Rain rights


Let the water wars commence – or not.

Douglas County will soon be the site of Colorado's first large-scale rainwater harvesting project -- an important step away from a more than century old state policy that made the practice illegal, perhaps without good reason.

The Colorado Water Conservation Board voted unanimously last month to make Sterling Ranch, a 3,500-acre suburban residential development south of Denver, the first of 10 pilot projects allowed to collect their own rainwater to irrigate lawns, gardens and open space. The proposed development promises to be a, "highly sustainable, exceptionally livable community (that) will be loyal to the unique ideals that helped to build the mighty West." (No telling yet where the community stands on gun slinging, strip mining or horse thief lynching). With hiking trails, open space and an expressed commitment to "walkability," Sterling Ranch looks mighty fine indeed compared to the suburban sprawl that built much of the modern mighty West.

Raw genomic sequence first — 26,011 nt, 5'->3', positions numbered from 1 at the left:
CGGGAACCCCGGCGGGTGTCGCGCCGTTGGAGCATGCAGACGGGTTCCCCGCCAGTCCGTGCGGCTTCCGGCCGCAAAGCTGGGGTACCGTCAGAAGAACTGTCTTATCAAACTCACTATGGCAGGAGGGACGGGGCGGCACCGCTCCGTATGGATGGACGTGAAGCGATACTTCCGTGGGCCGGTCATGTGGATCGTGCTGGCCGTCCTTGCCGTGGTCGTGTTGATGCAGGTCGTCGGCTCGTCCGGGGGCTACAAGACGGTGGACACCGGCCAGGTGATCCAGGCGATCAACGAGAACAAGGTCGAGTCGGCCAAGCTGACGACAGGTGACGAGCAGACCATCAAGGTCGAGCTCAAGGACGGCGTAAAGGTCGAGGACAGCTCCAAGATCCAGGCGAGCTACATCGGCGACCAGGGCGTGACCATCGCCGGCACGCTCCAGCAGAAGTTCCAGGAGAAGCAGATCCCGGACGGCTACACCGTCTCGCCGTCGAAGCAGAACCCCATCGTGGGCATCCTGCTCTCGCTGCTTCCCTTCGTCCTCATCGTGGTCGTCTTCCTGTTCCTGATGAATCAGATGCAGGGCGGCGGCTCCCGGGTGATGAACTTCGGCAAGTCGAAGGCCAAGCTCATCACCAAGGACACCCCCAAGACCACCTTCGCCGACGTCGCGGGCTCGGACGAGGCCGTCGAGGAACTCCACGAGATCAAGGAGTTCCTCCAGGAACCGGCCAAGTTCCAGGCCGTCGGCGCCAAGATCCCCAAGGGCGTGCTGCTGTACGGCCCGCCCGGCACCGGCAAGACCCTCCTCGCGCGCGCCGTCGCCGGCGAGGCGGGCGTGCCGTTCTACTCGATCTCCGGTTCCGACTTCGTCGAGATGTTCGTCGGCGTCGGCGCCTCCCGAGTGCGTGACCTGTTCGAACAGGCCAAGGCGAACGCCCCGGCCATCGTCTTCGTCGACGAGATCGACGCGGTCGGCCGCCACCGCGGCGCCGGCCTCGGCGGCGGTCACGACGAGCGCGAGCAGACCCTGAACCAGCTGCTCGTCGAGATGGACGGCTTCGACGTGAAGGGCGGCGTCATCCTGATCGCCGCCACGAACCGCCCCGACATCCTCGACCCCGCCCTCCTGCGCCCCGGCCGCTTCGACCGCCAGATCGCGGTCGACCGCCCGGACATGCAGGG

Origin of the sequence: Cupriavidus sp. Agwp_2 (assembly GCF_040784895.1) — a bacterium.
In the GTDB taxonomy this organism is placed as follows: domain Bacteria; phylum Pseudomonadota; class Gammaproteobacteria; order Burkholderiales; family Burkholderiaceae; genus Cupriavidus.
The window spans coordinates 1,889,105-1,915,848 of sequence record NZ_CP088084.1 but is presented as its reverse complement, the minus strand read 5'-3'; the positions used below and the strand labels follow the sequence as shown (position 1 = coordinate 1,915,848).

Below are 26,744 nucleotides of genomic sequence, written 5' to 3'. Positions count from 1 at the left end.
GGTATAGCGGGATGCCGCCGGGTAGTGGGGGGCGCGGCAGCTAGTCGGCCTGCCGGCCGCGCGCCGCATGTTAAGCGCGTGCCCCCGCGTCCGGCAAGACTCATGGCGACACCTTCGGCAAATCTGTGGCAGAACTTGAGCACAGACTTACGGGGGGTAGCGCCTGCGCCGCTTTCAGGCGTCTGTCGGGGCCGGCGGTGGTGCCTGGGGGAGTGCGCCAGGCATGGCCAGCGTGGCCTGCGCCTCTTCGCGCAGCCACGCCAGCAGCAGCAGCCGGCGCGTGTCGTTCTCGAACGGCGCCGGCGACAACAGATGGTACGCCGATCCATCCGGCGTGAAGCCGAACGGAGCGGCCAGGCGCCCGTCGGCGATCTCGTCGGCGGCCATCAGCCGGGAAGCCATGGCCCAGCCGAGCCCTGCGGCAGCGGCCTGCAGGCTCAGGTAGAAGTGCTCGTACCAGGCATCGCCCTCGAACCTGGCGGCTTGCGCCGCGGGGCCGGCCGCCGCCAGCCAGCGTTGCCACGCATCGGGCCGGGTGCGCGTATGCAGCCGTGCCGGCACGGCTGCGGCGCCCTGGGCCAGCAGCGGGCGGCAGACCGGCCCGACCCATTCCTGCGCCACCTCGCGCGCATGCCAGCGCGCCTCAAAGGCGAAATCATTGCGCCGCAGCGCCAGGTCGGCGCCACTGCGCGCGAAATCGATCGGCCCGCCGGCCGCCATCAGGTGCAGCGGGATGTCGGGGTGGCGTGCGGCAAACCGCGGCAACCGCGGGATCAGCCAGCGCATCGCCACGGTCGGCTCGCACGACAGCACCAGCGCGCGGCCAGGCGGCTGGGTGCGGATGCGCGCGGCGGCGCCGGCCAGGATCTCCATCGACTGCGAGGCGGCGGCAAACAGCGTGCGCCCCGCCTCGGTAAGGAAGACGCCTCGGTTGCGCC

The collection project wouldn't have been allowed under the state's old rules, which essentially said that from the moment rain hit a roof, it was reserved for use by those who owned the rights to the water in the streams it fed. (Water in Colorado, as in much of the West, is over-appropriated as it is, so people jealously guard such rights.) Turns out, though, that the policy might not make so much sense: A 2007 Water Conservation Board-commissioned study of Douglas County found that just 3% of rainwater made it into streams, 97% being lost to evaporation or soaked up by plants.

So last year's House Bill 1129 authorized large-scale rainwater harvesting test projects like Sterling and loosening restrictions on individual collection of rainwater. Well owners, for example, can now legally harvest their rain for personal use. We non-well-owning proletarians (and by extension, basically everyone living in a city) are still  operating outside the law if we fill a rain barrel, though.

Despite the changes, the original law was hardly enforced on individuals back when rain was contraband. It seems intuitive that the people inclined to harvest their own rainwater for personal use would be little-impeded by a badly made, artifact of a policy. The most significant changes likely to come about as a result of the new law will be seen in major developments, like Sterling Ranch, where developers are testing the waters, as it were.